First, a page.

they created an all new alphanumeric design. They spread the letters of
the alphabet in twin arcs across the middle of the board. Below the
letters were the numbers one to ten. In the corners were “YES” and
“NO.” They used a planchette like table (shaped more like a paddle) but
instead of casters, used padded wooden pegs to permit a smooth glide
over the surface of the board. All you had to do was connect to the
spirit world
and let the planchette move from letter to letter and spell out a
message. According to some sources, Charles Kennard called the new
board Ouija (pronounced ‘wE-ja) after the Egyptian word for good luck.
Ouija is not really Egyptian for good luck, but since the board
reportedly told him it was during a session, the name stuck. He
subsequently founded Kennard Novelty Company with borrowed money and in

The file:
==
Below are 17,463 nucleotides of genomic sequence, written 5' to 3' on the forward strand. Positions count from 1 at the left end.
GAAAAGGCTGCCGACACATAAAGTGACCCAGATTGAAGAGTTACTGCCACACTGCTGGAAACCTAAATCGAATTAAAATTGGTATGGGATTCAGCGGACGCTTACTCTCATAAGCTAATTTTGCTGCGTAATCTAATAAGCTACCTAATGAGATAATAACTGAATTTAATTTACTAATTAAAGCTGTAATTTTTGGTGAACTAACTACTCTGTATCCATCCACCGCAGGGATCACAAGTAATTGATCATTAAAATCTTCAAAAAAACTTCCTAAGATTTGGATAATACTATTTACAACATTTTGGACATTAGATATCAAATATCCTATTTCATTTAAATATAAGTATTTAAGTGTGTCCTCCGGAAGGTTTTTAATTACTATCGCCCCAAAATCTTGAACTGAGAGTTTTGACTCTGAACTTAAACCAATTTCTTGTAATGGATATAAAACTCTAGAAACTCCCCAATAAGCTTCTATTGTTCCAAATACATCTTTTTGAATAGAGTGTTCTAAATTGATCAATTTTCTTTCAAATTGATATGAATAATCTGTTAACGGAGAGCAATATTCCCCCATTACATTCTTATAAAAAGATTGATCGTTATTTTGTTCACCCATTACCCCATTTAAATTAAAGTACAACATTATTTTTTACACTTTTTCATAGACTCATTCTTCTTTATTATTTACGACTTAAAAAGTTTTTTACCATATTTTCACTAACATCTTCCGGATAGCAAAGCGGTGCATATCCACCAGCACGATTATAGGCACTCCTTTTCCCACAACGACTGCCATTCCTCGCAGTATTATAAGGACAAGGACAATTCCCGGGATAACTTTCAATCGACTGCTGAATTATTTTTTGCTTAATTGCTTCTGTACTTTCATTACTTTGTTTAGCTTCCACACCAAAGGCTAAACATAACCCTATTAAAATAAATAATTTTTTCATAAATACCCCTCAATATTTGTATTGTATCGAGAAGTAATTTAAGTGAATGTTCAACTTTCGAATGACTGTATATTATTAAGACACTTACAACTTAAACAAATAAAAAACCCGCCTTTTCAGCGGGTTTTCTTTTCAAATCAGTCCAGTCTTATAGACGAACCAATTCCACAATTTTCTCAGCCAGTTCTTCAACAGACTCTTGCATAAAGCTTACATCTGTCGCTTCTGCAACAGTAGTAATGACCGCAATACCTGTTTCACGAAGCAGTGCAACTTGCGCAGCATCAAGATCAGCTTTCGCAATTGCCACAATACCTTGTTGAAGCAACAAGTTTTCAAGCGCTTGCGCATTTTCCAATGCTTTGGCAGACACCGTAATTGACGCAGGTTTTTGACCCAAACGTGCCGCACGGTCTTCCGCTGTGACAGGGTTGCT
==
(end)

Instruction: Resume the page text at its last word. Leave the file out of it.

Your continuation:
1890 began producing the first ever commercial line of Ouija boards.
His advertisements in local
periodicals read:


Interesting and mysterious; surpasses in its results second sight,
mind reading, clairvoyance; will give intelligent answer to any
question. Proven at patent office before patent was allowed. Price
$1.50. All first-class toy, dry goods, and stationary stores. W. S.
Carr & Co., 83 Pearl street; New England News Co., 14 Franklin
street; H. Partridge & Co., Hanover and Washington streets; R.
Schwarz, 458 Washington street: R.H. White & Co.; Houghton
& Dutton.

Hollis St. Theatre program, November 7, 1891, Boston, Mass.

Unfortunately for him, Charles Kennard was not long for
the Ouija business. A hostile takeover in 1892 by his financial backers
forced him out of the company. Kennard’s former shop foreman, William
Fuld became the new owner and with that single stroke of fate came to
be the one that history would remember as the father of the Ouija